Movie Review

Fantastic Beasts: The Crimes of Grindelwald conjures confusion instead of magic

Fantastic Beasts: The Crimes of Grindelwald conjures confusion

The reason the Harry Potter film series became a multibillion-dollar property was because it was based on an already hugely popular book series. The Fantastic Beasts series has no such built-in goodwill other than its tangential relationship to the Harry Potter universe. The first film in 2016 intrigued with the introduction of unfamiliar characters, but it’s put-up-or-shut-up time with the second of a planned five films, Fantastic Beasts: The Crimes of Grindelwald.

In the sequel, Newt Scamander (Eddie Redmayne) has been banned from international travel after his escapades in New York in the first film. Naturally, that doesn’t last long when he discovers that auror and love interest Tina Goldstein (Katherine Waterston) is in Paris, helping in the search for Grindelwald (Johnny Depp), who has escaped from custody.

And that’s about all that’s clear in the extremely confusing plot that finds old characters being clumsily re-introduced, new characters brought in with barely an introduction, and a young Albus Dumbledore (Jude Law) shoehorned into the proceedings seemingly just to give the audience some kind of familiarity on which to grasp.

Anyone hoping for a similar combination of darkness and lightness that was in the first film will be disappointed as writer J.K. Rowling and director David Yates go fully dark almost right away. Grindelwald’s quest to take over the world takes center stage, so other fun things like the relationship between Jacob Kowalski (Dan Fogler) and Queenie Feldstein (Alison Sudol) are put on the back burner or turn into something much different.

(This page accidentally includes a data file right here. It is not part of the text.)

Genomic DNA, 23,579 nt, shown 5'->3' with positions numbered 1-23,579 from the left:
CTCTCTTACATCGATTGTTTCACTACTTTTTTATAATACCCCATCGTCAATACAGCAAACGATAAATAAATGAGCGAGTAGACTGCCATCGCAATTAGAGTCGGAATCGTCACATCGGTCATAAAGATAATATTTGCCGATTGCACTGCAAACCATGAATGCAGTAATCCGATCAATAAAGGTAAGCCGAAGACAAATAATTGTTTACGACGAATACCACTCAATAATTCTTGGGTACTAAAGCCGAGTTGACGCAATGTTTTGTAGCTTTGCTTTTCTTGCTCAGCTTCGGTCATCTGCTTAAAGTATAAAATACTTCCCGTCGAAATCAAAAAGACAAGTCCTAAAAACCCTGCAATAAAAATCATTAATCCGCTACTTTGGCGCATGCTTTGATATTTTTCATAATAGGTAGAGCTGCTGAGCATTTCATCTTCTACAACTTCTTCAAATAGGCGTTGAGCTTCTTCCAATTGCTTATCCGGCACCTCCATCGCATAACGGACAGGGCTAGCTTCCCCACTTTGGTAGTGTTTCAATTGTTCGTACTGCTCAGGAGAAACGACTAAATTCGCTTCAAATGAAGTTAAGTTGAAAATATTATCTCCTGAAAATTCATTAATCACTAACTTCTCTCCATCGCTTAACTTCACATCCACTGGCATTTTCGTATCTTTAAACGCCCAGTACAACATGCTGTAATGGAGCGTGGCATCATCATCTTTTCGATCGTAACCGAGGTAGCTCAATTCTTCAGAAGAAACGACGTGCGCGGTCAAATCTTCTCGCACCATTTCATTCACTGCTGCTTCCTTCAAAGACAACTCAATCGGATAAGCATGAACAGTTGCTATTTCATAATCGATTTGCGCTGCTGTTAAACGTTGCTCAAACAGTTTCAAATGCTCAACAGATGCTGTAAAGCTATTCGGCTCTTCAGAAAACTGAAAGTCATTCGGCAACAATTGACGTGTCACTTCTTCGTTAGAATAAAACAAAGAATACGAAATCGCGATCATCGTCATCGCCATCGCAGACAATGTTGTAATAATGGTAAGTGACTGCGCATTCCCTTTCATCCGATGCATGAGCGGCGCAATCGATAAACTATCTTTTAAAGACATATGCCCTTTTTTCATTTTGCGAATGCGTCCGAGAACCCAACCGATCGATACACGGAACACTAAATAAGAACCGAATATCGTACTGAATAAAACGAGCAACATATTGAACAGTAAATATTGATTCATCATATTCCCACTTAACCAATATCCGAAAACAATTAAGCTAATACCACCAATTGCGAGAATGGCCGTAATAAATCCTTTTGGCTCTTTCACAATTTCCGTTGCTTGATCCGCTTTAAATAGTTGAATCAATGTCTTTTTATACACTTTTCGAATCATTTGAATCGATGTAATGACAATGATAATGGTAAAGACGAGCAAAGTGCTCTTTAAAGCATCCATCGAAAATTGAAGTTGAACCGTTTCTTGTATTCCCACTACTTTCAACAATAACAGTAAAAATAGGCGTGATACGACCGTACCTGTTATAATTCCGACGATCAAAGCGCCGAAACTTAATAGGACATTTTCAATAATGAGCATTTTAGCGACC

Strangely, they also seem to turn away from the titular fantastic beasts. They definitely appear throughout, but their impact is limited to three different creatures, including a new one that looks like a Chinese dragon costume come to life. They return to the nifflers (platypus-type animals with a nose for shiny things) time and again as they are the only creatures that are easy enough to understand and ones whose skills prove useful to the plot.

After two films, Scamander now seems to be too timid of a character on which to hang an entire series. Anything heroic he does appears to happen almost by accident, and it’s other characters like Tina, Dumbledore, or Newt’s brother, Theseus (Callum Turner), who provide inspiration when the time comes. Redmayne plays him well the way he’s written, but that doesn’t make him a great character.

It’s unclear what Rowling and the other filmmakers are going for in this series, but it has yet to match the enchantment of the Harry Potter series. Rowling is a great writer on the page, but the Fantastic Beasts films have not proved her worth as a screenwriter.

Eddie Redmayne and Callum Turner in Fantastic Beasts: The Crimes of Grindelwald
Eddie Redmayne and Callum Turner in Fantastic Beasts: The Crimes of Grindelwald. Photo by Jaap Buitendijk
Johnny Depp in Fantastic Beasts: The Crimes of Grindelwald
Johnny Depp in Fantastic Beasts: The Crimes of Grindelwald. Photo courtesy of Warner Bros. Pictures
Jude Law in Fantastic Beasts: The Crimes of Grindelwald
Jude Law in Fantastic Beasts: The Crimes of Grindelwald. Photo courtesy of Warner Bros. Pictures
Eddie Redmayne and Callum Turner in Fantastic Beasts: The Crimes of Grindelwald
Johnny Depp in Fantastic Beasts: The Crimes of Grindelwald
Jude Law in Fantastic Beasts: The Crimes of Grindelwald